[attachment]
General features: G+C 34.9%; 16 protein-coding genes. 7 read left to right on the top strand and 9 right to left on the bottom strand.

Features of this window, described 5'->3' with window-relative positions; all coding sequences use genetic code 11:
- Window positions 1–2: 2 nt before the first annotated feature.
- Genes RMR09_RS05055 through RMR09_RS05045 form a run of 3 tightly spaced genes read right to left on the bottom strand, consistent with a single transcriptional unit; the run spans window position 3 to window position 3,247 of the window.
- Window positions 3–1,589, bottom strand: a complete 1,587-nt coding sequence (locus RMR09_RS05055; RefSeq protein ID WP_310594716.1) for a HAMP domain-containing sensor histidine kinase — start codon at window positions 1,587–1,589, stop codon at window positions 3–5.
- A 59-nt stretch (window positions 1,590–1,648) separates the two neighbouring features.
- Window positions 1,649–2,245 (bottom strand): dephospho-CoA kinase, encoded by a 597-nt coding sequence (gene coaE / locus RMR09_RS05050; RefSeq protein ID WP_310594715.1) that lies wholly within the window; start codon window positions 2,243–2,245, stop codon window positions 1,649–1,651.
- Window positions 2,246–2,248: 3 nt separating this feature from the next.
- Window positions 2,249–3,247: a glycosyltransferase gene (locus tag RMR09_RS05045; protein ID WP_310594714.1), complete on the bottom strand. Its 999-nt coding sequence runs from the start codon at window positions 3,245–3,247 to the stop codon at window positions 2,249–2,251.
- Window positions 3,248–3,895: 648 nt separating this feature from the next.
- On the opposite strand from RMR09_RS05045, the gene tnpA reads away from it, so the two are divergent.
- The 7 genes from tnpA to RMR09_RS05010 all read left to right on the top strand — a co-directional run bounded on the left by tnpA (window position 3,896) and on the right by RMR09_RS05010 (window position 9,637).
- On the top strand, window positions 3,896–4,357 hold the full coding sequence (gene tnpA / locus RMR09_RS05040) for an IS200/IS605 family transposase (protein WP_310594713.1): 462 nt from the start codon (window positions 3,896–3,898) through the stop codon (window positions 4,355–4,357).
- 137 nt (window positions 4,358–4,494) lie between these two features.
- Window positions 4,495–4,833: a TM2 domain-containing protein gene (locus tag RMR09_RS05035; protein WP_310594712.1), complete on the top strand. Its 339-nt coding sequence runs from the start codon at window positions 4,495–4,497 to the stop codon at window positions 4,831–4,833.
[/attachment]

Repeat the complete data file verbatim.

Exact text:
General features: G+C 34.9%; 16 protein-coding genes. 7 read left to right on the top strand and 9 right to left on the bottom strand.

Features of this window, described 5'->3' with window-relative positions; all coding sequences use genetic code 11:
- Window positions 1–2: 2 nt before the first annotated feature.
- Genes RMR09_RS05055 through RMR09_RS05045 form a run of 3 tightly spaced genes read right to left on the bottom strand, consistent with a single transcriptional unit; the run spans window position 3 to window position 3,247 of the window.
- Window positions 3–1,589, bottom strand: a complete 1,587-nt coding sequence (locus RMR09_RS05055; RefSeq protein ID WP_310594716.1) for a HAMP domain-containing sensor histidine kinase — start codon at window positions 1,587–1,589, stop codon at window positions 3–5.
- A 59-nt stretch (window positions 1,590–1,648) separates the two neighbouring features.
- Window positions 1,649–2,245 (bottom strand): dephospho-CoA kinase, encoded by a 597-nt coding sequence (gene coaE / locus RMR09_RS05050; RefSeq protein ID WP_310594715.1) that lies wholly within the window; start codon window positions 2,243–2,245, stop codon window positions 1,649–1,651.
- Window positions 2,246–2,248: 3 nt separating this feature from the next.
- Window positions 2,249–3,247: a glycosyltransferase gene (locus tag RMR09_RS05045; protein ID WP_310594714.1), complete on the bottom strand. Its 999-nt coding sequence runs from the start codon at window positions 3,245–3,247 to the stop codon at window positions 2,249–2,251.
- Window positions 3,248–3,895: 648 nt separating this feature from the next.
- On the opposite strand from RMR09_RS05045, the gene tnpA reads away from it, so the two are divergent.
- The 7 genes from tnpA to RMR09_RS05010 all read left to right on the top strand — a co-directional run bounded on the left by tnpA (window position 3,896) and on the right by RMR09_RS05010 (window position 9,637).
- On the top strand, window positions 3,896–4,357 hold the full coding sequence (gene tnpA / locus RMR09_RS05040) for an IS200/IS605 family transposase (protein WP_310594713.1): 462 nt from the start codon (window positions 3,896–3,898) through the stop codon (window positions 4,355–4,357).
- 137 nt (window positions 4,358–4,494) lie between these two features.
- Window positions 4,495–4,833: a TM2 domain-containing protein gene (locus tag RMR09_RS05035; protein WP_310594712.1), complete on the top strand. Its 339-nt coding sequence runs from the start codon at window positions 4,495–4,497 to the stop codon at window positions 4,831–4,833.